Secondly, Japan and Canada have both benefited greatly from GATT and IMF. These systems have been essential for Canada, which has the highest trade dependence (58.9 per cent of GDP in 2003) among the G7 countries, and Japan, which has to depend on imports for most of its energy and resources supply. They have both actively participated in the GATT/WTO rounds of negotiations, and have an important stake in ensuring the viability of WTO and IMF.

Thirdly, structural changes are taking place in the Japanese and Canadian economies. There is a shift under way from a goods-based economy to a knowledge-based economy. The focus is increasingly on the development of biotechnology in pharmaceuticals and chemicals and the "hydrogen economy" such as fuel cells.

The Asia-Pacific Context

Canada's interest in East Asia seems to lie primarily in the region's role in the global supply chain. For East Asia to play this role fully and benefit Canada, it is vital that peace and security in the region be maintained. Where does Japan stand in this context?

Unlike the Canada-U.S. alliance, Japan has forged its alliance with the U.S., in the wake of the defeat in World War II, across the vast stretches of the Pacific. The alliance has withstood many challenges over the years. Today, as a mature, stable ally of the U.S., Japan plays a key role in sustaining democracy, stability, and prosperity in Asia. For the past six decades, Japan has steadfastly maintained its determination never again to become a military power and its principle of resolving all matters by peaceful means, without recourse to use of force. Its Self-Defence Forces have never engaged in combat anywhere.

Japan has been an economic power for some time and is now evolving as a political power. China has long been a political and military power and is now emerging as an economic power. People sometimes speculate on the possibility of an intensifying rivalry between the two. It is clearly in their mutual interest for Japan and China to work together as partners for peace, stability and prosperity in the region. Japan, for its part, is determined to make every effort to deepen our mutual trust and understanding through dialogue and co-operation, thus building a future-oriented Japan-China partnership.

North Korea's nuclear program is a matter of acute concern to all of us, and we will continue to make every effort for the resumption of the six-party talks.

The Global Agenda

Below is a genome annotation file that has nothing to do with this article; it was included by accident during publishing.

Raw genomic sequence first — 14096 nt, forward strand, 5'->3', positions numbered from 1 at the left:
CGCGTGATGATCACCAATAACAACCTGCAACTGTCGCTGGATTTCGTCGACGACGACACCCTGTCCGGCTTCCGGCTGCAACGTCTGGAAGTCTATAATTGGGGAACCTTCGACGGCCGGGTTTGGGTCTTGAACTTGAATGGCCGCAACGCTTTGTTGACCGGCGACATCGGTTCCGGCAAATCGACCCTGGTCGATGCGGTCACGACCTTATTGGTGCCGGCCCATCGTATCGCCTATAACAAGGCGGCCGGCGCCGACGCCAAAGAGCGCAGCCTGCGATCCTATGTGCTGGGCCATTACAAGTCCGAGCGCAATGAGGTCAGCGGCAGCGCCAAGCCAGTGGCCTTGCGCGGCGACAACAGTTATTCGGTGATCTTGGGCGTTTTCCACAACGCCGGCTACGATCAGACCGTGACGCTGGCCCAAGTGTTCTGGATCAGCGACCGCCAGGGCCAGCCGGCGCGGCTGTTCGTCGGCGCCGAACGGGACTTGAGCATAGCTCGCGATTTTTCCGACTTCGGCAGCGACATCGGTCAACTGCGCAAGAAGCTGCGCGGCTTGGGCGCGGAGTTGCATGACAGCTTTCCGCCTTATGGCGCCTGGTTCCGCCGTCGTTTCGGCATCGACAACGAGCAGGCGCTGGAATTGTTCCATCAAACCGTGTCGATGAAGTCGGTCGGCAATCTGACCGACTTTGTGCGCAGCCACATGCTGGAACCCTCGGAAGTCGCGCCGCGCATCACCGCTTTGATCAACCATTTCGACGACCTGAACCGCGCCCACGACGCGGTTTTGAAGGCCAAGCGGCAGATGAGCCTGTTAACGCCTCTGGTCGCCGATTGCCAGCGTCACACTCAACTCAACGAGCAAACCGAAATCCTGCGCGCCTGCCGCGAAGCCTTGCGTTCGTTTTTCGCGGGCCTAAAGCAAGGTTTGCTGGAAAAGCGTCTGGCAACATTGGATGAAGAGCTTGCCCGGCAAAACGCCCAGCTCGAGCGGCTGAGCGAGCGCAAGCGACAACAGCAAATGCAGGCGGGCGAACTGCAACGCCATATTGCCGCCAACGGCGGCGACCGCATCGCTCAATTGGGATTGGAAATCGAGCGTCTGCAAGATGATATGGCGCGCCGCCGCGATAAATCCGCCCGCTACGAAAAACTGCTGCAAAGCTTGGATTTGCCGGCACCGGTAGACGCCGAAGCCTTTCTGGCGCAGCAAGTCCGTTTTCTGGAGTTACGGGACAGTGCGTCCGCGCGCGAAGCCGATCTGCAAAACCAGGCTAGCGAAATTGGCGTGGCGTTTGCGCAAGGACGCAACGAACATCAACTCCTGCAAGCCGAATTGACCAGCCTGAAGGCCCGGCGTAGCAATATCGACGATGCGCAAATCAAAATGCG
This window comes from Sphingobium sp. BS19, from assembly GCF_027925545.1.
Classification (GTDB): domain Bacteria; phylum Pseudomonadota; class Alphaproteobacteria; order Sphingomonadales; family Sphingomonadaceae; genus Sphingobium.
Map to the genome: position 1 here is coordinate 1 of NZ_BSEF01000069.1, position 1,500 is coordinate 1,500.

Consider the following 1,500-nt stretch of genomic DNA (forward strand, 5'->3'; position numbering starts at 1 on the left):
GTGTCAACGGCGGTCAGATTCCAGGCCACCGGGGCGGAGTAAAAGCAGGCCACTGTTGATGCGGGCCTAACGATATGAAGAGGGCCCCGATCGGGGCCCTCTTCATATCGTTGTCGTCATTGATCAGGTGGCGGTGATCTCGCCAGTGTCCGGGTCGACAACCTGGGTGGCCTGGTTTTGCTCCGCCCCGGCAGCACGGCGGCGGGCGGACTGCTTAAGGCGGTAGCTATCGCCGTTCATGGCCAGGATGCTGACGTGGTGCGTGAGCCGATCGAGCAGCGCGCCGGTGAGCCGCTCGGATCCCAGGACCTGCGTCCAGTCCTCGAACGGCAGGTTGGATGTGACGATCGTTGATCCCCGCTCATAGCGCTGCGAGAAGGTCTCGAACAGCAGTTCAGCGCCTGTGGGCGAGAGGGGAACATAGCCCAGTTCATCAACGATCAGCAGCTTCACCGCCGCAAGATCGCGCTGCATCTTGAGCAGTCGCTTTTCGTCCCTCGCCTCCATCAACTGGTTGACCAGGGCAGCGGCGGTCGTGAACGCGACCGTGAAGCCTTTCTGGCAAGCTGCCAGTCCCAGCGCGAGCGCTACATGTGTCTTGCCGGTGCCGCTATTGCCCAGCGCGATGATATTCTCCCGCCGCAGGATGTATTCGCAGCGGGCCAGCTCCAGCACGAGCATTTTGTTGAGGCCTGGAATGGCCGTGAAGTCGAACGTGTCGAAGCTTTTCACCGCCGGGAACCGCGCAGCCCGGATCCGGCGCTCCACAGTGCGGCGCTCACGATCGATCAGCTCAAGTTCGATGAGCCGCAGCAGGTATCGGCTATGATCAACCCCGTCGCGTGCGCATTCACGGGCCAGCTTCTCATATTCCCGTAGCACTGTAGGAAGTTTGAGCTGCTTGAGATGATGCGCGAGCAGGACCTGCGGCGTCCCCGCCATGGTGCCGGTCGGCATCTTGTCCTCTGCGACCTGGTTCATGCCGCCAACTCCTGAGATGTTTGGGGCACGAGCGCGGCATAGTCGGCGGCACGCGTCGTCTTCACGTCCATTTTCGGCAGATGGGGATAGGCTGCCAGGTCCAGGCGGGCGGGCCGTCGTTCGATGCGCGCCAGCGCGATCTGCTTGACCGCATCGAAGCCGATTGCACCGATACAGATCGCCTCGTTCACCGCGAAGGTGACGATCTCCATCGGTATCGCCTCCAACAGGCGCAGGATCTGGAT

Japan and Canada share such basic values as freedom, democracy, belief in the market economy, and respect for human rights. We also share certain national traits. We do not seek to assert predominant leadership or throw our weight around, but prefer to work in concert with others through coalition and consensus building. We are both dedicated to peace. We have successfully co-operated, for example, on the banning of anti-personnel landmines under the Ottawa Convention. As such, we are well placed to co-operate on a number of global issues. We are working together toward the early realization of UN reform.

Over the past decade, Japan has become actively engaged in international peace-keeping and humanitarian relief activities. For these purposes, it dispatched its Self-Defence Forces troops to Cambodia, Mozambique, former Zaire, Golan Heights and East Timor. During the Operation Enduring Freedom in Afghanistan, the Japanese Maritime Self-Defence Force supply ships refueled Coalition vessels including Canadian naval vessels in the Indian Ocean. Some 600 Ground Self-Defence Force troops have been deployed in Iraq since January 2004 to provide humanitarian relief and support Iraq's reconstruction efforts. Canada has a proud record in peace-keeping and peace-building. We have a lot to learn from Canada's experiences in this field, and there may be scope for our further co-operation.

A pressing global challenge is the environment, especially climate change. We welcome Canada's initiative to host the COP11 and COP/MOP 1 in Montreal in November. Sharing the same target of 6-per-cent reduction of greenhouse gas emission by 2012 compared to 1990, we will have a lot to learn from each other, and also a lot to share with others in the use of advanced technologies to meet our common goals. We will be working together in moving beyond Kyoto towards a regime that encompasses the United States, China, India, and other countries that have not signed on to the Kyoto Protocol.